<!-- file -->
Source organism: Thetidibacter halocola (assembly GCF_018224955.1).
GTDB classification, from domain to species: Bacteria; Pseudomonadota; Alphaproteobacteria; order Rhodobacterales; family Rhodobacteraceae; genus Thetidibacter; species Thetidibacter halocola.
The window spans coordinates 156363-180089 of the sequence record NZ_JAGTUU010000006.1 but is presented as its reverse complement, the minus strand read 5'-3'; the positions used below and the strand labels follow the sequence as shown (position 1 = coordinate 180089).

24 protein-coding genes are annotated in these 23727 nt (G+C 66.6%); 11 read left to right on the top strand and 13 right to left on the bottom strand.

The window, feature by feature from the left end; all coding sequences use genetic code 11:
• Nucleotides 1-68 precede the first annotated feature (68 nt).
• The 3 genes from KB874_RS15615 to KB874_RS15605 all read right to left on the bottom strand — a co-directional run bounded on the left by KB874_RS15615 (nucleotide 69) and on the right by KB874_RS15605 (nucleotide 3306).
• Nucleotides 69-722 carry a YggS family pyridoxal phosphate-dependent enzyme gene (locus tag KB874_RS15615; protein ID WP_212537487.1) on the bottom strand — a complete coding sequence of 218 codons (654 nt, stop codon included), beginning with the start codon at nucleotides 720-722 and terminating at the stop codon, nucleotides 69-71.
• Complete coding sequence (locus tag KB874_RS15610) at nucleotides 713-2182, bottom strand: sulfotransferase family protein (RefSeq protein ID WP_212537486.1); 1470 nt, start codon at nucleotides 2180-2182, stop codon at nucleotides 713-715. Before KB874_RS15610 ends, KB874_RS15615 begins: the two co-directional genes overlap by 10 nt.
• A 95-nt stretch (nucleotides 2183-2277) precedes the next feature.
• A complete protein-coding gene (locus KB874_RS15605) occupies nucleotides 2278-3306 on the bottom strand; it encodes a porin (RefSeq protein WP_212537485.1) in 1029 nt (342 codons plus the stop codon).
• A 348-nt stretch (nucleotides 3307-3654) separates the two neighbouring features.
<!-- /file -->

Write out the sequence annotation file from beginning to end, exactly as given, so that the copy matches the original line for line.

Source organism: Thetidibacter halocola (assembly GCF_018224955.1).
GTDB classification, from domain to species: Bacteria; Pseudomonadota; Alphaproteobacteria; order Rhodobacterales; family Rhodobacteraceae; genus Thetidibacter; species Thetidibacter halocola.
The window spans coordinates 156363-180089 of the sequence record NZ_JAGTUU010000006.1 but is presented as its reverse complement, the minus strand read 5'-3'; the positions used below and the strand labels follow the sequence as shown (position 1 = coordinate 180089).

24 protein-coding genes are annotated in these 23727 nt (G+C 66.6%); 11 read left to right on the top strand and 13 right to left on the bottom strand.

The window, feature by feature from the left end; all coding sequences use genetic code 11:
• Nucleotides 1-68 precede the first annotated feature (68 nt).
• The 3 genes from KB874_RS15615 to KB874_RS15605 all read right to left on the bottom strand — a co-directional run bounded on the left by KB874_RS15615 (nucleotide 69) and on the right by KB874_RS15605 (nucleotide 3306).
• Nucleotides 69-722 carry a YggS family pyridoxal phosphate-dependent enzyme gene (locus tag KB874_RS15615; protein ID WP_212537487.1) on the bottom strand — a complete coding sequence of 218 codons (654 nt, stop codon included), beginning with the start codon at nucleotides 720-722 and terminating at the stop codon, nucleotides 69-71.
• Complete coding sequence (locus tag KB874_RS15610) at nucleotides 713-2182, bottom strand: sulfotransferase family protein (RefSeq protein ID WP_212537486.1); 1470 nt, start codon at nucleotides 2180-2182, stop codon at nucleotides 713-715. Before KB874_RS15610 ends, KB874_RS15615 begins: the two co-directional genes overlap by 10 nt.
• A 95-nt stretch (nucleotides 2183-2277) precedes the next feature.
• A complete protein-coding gene (locus KB874_RS15605) occupies nucleotides 2278-3306 on the bottom strand; it encodes a porin (RefSeq protein WP_212537485.1) in 1029 nt (342 codons plus the stop codon).
• A 348-nt stretch (nucleotides 3307-3654) separates the two neighbouring features.